Since their discovery, the Great Lakes have spawned a rich legacy of myth, folklore, legend and tales of unexplained phenomena. American Indian mythology, for example, is steeped in stories surrounding the lakes.
In more recent times, stories of haunted lighthouses, ghost ships, phantom lights and sailor superstitions are common. But do these reports amount to more than wild imagination? Maybe, maybe not.
"Are they history, as such? Certainly not; they're not verifiable," said Frederick Stonehouse, a maritime historian who has written 13 books. His publishing credits include "Haunted Lakes," a 1997 book that explores tales of Great Lakes ghosts, superstitions and sea serpents.
Stonehouse, who considered using a pen name to write "Haunted Lakes" to protect his reputation, said that while the stories do not represent serious history, they do occur within a historical framework. "They clearly are a part of the Great Lakes and the oral history of the Great Lakes," he said.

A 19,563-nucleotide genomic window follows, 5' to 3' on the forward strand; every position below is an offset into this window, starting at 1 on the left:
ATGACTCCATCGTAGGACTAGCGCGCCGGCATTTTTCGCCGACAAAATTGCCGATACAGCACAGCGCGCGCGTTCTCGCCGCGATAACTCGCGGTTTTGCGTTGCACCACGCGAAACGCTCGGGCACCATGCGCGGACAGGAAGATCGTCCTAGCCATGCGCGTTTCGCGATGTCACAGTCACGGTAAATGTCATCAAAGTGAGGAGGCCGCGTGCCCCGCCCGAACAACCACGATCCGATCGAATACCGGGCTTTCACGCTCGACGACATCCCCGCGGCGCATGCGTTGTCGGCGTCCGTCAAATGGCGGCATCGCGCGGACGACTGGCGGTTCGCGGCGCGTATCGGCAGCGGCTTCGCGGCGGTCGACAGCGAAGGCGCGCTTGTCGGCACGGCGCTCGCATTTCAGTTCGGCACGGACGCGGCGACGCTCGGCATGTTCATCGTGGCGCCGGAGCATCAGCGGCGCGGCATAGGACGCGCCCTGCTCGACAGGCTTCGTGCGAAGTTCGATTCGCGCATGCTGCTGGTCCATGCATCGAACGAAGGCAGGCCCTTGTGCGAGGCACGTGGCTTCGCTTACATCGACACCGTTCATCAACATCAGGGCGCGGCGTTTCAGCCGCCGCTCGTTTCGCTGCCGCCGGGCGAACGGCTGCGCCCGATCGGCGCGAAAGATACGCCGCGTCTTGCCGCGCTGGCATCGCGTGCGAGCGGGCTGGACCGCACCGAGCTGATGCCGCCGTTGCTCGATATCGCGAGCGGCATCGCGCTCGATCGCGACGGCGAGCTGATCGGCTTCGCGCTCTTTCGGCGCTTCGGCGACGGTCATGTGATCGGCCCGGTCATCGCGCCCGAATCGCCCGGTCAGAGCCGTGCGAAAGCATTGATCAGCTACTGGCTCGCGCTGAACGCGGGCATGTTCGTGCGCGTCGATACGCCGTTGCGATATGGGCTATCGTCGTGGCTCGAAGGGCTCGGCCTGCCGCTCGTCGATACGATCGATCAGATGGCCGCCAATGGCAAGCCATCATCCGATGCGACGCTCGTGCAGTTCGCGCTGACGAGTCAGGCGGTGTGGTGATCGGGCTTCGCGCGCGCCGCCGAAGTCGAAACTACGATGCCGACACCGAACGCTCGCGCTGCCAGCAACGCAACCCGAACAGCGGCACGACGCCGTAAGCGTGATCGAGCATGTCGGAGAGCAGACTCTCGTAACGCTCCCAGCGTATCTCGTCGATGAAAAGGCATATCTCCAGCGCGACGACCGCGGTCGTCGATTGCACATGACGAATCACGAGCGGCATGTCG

Strange phenomena reported years ago still are reported today, in an updated fashion. An example is ghost ships.
On Sept. 18, 1679, the sailing vessel Griffon and its crew of six disappeared after leaving Lake Michigan's Green Bay, headed for Lake Erie. Sailors since have claimed to have seen the ship sailing again on the lakes.
Several other ships that have sunk or been lost have been sighted again as ghost ships. These sightings are often considered by sailors to be a harbinger of an impending storm.
The ore freighter Edmund Fitzgerald sank off Whitefish Point on Nov. 10, 1975, with 29 crewmen. It is by far the most famous Lake Superior shipwreck. It was reportedly sighted by a crew on a Great Lakes commercial vessel in 1995. "You can't say whether or not they've seen it, but it's kind of neat to have this same thread showing up again," Stonehouse said.
Ghosts also are haunting new places. A sport diver exploring the wreck of the steamer Emperor near Isle Royale in 1988 reportedly saw the ghost of a crewman lying on a bunk who looked back at the diver.
Stonehouse said he neither believes nor disbelieves in ghosts but tries to keep an open mind about the unexplained. The Marquette historian is currently penning a sequel to "Haunted Lakes."
Originally published to Marquette Mining Journal By John Pepin